A standoff that began when a man refused to leave a house after killing his 70-year-old mother ended more than 16 hours later when a tactical squad entered the home and found the gunman dead early Saturday, officials said.

James "Mike" Peters, 42, was believed to have been shot by a member of the tactical team because his body was next to a window through which shots were fired, said Stephen McCausland, spokesman for the Maine Department of Public Safety.

"We are working under the assumption that he died as the result of one of the shots fired by the state police tactical team," McCausland said.

The standoff began shortly after 10:30 a.m. Friday after Peters shot his mother, whose body remained on the driveway near the home throughout the ordeal, McCausland said. State police said it would have been unsafe to try to retrieve the body.

The son never responded to repeated police telephone calls or to repeated attempts to talk to him through a megaphone, McCausland said.

As the situation wore on, a state police negotiator could be heard using a megaphone to urge the shooter to put down his weapon and come out of the home.

Shortly after 5:20 p.m., there was shouting and a dog barking as several gunshots rang out, first a series of staccato pops, followed by a rapid burst.

"Mike, this is no way to have the situation end," the negotiator called out. Later, the negotiator said, "Mike, the only peaceful solution is for you to put your hands up, put your weapons down. Don't fire at anyone again. We want to help you."

"We've been out here a long time. Our patience is wearing thin," the negotiator added.

A member of the state police tactical team was injured by flying glass when the gunman fired through the window of a vehicle, McCausland said.

At one point, Peters was next to a window inside the home when the state police tactical squad returned fire, he said. It was next to the window that his body was found.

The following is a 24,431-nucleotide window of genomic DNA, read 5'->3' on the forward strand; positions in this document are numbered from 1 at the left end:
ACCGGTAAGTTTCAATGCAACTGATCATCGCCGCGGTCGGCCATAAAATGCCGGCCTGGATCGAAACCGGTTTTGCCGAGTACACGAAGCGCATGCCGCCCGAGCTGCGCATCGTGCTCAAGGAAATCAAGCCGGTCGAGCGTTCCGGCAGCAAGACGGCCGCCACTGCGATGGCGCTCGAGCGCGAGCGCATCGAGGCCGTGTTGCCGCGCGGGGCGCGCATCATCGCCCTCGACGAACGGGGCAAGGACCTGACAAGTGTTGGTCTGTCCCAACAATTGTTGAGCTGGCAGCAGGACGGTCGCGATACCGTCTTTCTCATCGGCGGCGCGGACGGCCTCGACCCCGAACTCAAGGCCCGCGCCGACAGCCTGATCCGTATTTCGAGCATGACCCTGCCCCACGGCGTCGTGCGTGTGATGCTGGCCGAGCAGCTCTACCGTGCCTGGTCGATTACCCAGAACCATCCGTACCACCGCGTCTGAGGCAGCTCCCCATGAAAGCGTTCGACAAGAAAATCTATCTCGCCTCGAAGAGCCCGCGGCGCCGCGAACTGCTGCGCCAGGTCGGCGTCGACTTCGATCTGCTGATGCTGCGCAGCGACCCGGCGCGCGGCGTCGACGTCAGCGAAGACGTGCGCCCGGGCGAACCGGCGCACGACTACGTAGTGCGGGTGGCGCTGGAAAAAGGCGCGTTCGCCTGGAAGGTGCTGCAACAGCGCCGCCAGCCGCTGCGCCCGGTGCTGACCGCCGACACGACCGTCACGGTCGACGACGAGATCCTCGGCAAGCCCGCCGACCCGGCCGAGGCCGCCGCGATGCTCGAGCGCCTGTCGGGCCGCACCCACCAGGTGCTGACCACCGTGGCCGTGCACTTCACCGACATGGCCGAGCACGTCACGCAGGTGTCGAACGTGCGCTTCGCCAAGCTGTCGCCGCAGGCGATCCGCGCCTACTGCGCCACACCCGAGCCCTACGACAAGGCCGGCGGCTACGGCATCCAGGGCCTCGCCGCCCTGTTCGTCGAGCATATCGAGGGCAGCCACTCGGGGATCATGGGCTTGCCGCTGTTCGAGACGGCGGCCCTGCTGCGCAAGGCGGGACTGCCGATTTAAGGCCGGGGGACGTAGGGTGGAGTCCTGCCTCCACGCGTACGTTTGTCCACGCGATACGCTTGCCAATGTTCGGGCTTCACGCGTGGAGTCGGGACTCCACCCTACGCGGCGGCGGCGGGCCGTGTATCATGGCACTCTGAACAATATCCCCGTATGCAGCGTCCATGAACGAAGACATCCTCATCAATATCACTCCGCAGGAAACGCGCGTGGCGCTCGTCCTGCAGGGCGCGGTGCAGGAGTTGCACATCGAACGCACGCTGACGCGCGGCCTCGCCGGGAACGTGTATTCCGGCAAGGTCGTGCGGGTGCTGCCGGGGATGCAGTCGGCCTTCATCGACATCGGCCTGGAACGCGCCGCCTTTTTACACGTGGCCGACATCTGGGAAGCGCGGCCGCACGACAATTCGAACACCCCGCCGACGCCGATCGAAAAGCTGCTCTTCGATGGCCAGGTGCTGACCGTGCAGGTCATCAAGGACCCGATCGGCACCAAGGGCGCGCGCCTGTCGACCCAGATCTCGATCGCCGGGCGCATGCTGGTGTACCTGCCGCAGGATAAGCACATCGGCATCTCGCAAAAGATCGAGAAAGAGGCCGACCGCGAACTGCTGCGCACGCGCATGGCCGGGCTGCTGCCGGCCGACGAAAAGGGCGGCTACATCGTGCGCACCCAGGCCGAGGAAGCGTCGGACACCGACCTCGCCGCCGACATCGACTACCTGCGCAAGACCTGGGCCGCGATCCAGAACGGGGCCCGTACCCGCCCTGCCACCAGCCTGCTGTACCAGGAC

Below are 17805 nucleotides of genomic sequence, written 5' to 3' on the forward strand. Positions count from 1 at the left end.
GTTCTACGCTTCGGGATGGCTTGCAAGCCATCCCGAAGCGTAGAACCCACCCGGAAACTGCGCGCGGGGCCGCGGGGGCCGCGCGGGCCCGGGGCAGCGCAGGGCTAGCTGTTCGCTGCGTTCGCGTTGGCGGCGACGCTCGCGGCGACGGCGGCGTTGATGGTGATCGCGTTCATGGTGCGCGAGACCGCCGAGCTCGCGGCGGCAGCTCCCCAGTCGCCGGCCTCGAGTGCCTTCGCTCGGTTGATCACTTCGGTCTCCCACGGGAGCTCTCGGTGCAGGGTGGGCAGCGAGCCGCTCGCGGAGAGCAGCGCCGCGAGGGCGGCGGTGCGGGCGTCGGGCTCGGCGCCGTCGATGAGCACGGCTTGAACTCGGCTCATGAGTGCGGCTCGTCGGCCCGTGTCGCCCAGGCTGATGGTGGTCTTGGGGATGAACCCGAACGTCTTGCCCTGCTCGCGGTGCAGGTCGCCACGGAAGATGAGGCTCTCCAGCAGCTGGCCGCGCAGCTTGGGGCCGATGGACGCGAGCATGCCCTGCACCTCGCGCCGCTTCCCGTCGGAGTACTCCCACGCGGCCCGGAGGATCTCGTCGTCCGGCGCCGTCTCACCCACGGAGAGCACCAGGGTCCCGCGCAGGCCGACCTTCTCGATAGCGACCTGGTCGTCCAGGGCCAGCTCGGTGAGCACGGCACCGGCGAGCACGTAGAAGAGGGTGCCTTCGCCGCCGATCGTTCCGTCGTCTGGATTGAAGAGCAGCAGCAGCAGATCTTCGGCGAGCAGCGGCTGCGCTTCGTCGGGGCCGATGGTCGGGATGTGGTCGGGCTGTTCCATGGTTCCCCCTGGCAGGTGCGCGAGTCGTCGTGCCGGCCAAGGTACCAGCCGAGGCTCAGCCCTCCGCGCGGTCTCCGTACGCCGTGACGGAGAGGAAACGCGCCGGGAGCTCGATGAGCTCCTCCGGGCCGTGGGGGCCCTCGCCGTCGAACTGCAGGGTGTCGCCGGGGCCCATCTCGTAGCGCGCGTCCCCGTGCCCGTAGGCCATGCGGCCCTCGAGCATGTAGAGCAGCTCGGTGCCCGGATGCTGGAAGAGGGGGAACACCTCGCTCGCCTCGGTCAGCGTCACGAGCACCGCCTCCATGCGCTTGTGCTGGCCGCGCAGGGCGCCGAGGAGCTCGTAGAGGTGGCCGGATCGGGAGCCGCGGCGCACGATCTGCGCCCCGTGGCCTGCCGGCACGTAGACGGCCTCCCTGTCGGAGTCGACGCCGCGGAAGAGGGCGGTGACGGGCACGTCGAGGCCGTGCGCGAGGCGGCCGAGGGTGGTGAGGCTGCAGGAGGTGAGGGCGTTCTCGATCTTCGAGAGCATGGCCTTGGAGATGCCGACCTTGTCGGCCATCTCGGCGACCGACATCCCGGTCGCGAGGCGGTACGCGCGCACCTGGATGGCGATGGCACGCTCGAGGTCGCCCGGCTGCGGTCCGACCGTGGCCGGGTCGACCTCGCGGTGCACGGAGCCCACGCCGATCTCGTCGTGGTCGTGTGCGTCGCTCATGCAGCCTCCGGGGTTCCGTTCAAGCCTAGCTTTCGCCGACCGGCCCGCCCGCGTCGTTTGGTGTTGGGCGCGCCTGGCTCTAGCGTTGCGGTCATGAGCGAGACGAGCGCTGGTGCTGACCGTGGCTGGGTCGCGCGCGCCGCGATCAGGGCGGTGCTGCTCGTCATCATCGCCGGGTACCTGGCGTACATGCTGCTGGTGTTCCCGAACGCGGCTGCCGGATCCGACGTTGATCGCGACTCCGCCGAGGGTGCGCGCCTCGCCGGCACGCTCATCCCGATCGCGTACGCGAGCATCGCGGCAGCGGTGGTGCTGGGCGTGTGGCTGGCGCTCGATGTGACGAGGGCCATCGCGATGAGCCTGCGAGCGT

The drama unfolded on Minot Ave. following reports that a woman was killed, and possibly decapitated, and that a man was armed with an assault-style rifle. McCausland said Saturday the woman was shot in the head but was not decapitated.

State police used an armored vehicle to evacuate four to six neighbors living near the scene of the shooting. A police officer and an emergency medical technician were stationed in the home of at least one neighbor who did not wish to be evacuated.

As the standoff wore on, Maine state police took the unusual step of requesting help from their counterparts in New Hampshire. Ten members of the New Hampshire state police tactical squad arrived around 11 p.m. Friday, McCausland said.

It was the first time in at least 20 years that the assistance of another state police agency was requested, the spokesman said.

Reporters were initially kept a quarter of a mile away and then were moved even farther away because of concern that the gunman would be able to view live video reports on television that could alert him to movements of the tactical squad.

The incident caused disruption for people living in the area.

Harold Lucas, 78, of Auburn, said he was trying to return home when he encountered a roadblock and media vehicles.

"I'm very shocked," he said. "Fifty years I've lived here and there's never been anything like this."